Yes, that is part of our plan also - that you can see confirmation of the assistance request (and the request status e.g. approved, pending) when you navigate to Manage Booking as you say.

I will look into the airport-specific instructions. My worry there would be keeping that data up to date - we'd be reliant on the airport telling us when things have changed and if they haven't informed us and it has changed, then potentially we are mis-directing you which would lead to frustration, especially if time was of the essence and the flight time was rapidly approaching.

I will also check into the jetbridge situation - we use a third party to arrange the wheelchairs themselves so potentially they have a number you could call for on the day issues.

Thanks for your feedback. Much appreciated.
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Last edited by Jerry5566; Oct 20, 22 at 7:23 am
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Old Oct 20, 22, 7:22 am
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Originally Posted by mymsman View Post
Sometimes when a flight is booked indirectly as part of a package holiday you don't have access to the flight booking details and cant register accessibility details directly so need to go via call centre, I don't trust holiday companies to pass details onto airlines!
I think Easy jet was an example of this.
It's similar with our airline. It also depends on the third party (holiday company) and how they integrate with some of the booking systems (that are used globally). Often, requests do come through, but for something as critical as this, I would do exactly as you do, and call to ensure the requirement has been captured properly. We always suggest the same when a customer books e.g. 1 flight with us and 1 with our partner airline (but both bought through our bookin system), that they should confirm with the partner airline the request has been received there also. It's not ideal from a customer perspecitve but unfortuantely we lack the control to ensure it is booked on their system and that's why they'd have to call.

Originally Posted by DeafFlyer View Post
I always tell the disability desk or whoever handles these things that I must have my companion seated with me. However, there are no guarantees. Just this summer, Lufthansa upgraded me, without my knowledge to Business class (upgraded my wife too) but put us in aisle seats. The aisle seats are staggered, so there was no way to alert her when I needed her. She did fall asleep in those comfy seats for a while. That was a bit scary for because she sleeps deep and it is hard to wake her. It worked out, but it was not easy for me. I realize that was Ann 8 hour international but it did happen to me. I may be the first person to complain about a nice upgrade like that though.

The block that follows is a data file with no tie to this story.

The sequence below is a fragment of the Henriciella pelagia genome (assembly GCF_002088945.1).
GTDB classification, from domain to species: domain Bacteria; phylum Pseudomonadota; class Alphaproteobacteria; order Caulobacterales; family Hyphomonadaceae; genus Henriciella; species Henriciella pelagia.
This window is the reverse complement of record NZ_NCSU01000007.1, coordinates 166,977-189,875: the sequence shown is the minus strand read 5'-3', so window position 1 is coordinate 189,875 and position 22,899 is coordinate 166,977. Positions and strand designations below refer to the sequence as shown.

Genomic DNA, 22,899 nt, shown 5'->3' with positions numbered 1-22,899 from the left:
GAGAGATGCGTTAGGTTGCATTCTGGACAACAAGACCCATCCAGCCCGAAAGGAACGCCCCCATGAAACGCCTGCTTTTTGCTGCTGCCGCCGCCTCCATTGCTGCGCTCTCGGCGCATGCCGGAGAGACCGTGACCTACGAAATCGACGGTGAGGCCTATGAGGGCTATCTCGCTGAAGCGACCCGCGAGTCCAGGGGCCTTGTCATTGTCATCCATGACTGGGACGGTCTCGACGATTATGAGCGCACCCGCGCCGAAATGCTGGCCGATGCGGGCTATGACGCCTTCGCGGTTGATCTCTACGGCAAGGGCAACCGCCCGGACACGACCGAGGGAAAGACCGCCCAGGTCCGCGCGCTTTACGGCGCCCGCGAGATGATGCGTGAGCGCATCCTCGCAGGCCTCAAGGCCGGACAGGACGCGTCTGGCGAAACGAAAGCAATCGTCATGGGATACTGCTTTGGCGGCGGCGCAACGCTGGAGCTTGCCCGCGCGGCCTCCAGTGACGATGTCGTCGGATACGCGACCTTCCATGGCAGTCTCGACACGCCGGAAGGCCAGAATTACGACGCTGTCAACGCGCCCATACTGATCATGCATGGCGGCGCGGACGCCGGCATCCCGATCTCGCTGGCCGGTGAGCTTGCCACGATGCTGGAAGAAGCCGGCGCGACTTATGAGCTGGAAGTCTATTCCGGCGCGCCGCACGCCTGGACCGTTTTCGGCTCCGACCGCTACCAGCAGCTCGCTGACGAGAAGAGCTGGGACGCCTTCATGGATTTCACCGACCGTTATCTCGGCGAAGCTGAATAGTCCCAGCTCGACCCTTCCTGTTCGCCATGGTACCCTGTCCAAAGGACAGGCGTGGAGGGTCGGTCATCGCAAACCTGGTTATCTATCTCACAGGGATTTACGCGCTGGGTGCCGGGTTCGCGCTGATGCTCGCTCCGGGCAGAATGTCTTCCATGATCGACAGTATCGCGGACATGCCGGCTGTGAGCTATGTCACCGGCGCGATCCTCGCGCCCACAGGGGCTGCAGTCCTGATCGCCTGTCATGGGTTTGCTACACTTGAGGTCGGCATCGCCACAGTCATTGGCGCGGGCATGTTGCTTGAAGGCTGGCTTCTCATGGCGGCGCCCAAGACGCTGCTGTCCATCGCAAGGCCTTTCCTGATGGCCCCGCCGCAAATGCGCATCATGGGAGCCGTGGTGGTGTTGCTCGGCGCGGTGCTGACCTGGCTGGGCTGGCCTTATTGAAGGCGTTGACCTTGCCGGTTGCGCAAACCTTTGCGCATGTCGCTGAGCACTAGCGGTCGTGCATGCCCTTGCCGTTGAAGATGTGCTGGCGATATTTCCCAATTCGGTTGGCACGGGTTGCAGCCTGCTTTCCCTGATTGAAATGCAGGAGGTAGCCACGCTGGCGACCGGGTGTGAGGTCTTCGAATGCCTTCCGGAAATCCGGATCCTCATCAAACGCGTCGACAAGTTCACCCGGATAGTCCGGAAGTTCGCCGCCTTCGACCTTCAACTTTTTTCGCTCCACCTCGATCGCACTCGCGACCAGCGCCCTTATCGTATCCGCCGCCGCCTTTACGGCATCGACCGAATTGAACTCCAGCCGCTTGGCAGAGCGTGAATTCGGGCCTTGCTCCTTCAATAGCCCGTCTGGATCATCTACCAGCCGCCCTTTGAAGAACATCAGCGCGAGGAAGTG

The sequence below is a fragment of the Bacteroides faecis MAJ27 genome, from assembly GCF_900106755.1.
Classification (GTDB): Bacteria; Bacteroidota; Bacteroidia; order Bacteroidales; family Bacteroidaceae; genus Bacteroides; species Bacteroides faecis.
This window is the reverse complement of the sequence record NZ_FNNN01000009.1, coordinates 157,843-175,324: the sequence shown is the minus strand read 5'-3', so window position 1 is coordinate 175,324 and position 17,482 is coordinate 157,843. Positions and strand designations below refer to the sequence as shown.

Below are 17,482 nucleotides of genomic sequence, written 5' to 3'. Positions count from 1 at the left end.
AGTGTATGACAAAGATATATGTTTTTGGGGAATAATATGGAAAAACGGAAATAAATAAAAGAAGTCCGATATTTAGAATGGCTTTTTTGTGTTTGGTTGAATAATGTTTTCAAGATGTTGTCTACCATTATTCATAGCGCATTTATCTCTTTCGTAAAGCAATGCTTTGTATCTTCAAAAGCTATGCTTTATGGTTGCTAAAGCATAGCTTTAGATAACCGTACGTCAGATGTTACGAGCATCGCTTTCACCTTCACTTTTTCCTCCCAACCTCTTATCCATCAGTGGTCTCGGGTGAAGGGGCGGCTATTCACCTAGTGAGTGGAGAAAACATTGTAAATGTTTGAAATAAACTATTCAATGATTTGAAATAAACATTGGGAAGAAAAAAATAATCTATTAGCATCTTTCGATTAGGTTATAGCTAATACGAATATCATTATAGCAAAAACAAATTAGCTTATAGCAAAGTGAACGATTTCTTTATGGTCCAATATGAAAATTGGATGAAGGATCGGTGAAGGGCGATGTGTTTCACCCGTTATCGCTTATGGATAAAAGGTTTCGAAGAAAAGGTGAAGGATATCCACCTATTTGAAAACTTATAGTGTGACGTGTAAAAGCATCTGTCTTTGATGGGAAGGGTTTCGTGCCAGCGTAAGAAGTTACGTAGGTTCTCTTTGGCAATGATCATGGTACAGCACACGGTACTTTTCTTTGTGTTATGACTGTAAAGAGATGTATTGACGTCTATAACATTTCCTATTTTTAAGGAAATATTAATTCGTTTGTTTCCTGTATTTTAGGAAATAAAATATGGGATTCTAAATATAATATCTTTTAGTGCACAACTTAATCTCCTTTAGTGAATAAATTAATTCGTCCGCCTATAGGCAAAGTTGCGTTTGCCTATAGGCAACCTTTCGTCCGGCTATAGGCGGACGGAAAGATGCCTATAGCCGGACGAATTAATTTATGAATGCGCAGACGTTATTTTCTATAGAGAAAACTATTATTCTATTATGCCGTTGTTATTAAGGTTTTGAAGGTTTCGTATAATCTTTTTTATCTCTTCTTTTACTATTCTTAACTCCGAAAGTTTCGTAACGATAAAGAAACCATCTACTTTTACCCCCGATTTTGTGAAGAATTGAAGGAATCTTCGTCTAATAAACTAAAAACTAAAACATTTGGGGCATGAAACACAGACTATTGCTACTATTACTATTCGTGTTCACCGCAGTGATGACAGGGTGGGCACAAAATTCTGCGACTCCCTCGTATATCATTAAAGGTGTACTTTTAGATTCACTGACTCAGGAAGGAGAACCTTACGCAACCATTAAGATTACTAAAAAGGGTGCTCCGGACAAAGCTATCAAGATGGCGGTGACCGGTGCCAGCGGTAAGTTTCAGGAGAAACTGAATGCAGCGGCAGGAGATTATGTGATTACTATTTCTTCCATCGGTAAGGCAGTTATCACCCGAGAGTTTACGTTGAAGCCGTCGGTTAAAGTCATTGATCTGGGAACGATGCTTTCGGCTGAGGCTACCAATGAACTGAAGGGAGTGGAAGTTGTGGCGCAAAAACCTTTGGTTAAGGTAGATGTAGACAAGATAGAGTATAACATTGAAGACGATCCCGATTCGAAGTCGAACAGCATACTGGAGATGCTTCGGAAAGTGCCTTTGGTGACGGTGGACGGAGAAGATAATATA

Companions or e.g. families have SSR codes assigned where passengers must be seated together e.g. so a child isn't left without at least one parent/guardian beside them. For companions outside of families, they are typically assigned as needing to remain with the lead passenger due to the lead passenger having a particular SSR code on their profile e.g. BLIND. If an SSR code is not assigned, then that passenger I think would be treated as not needing to be seated with their companion e.g. in the event the aircraft was changed, and the passengers had to be moved e.g. seat specification changed or plane was downsized etc.

I would say it's unusual to be upgraded and separated unless the flight was disrupted - normally they would upgrade individuals if the seats weren't together but depends on the circumstances, really.

I'll look into having a code where the passenger can specify "I must be seated with my companion" where no existing companion-related SSR code would be suitable. We have a notes section but a code would be better as it would be front and centre when reassigning seats, rather than relying on someone having to check notes when they are 99% empty. Also, were trying to automate situations like this so again, notes would be less useful than a code.

Thanks for your feedback!

Originally Posted by DeafFlyer View Post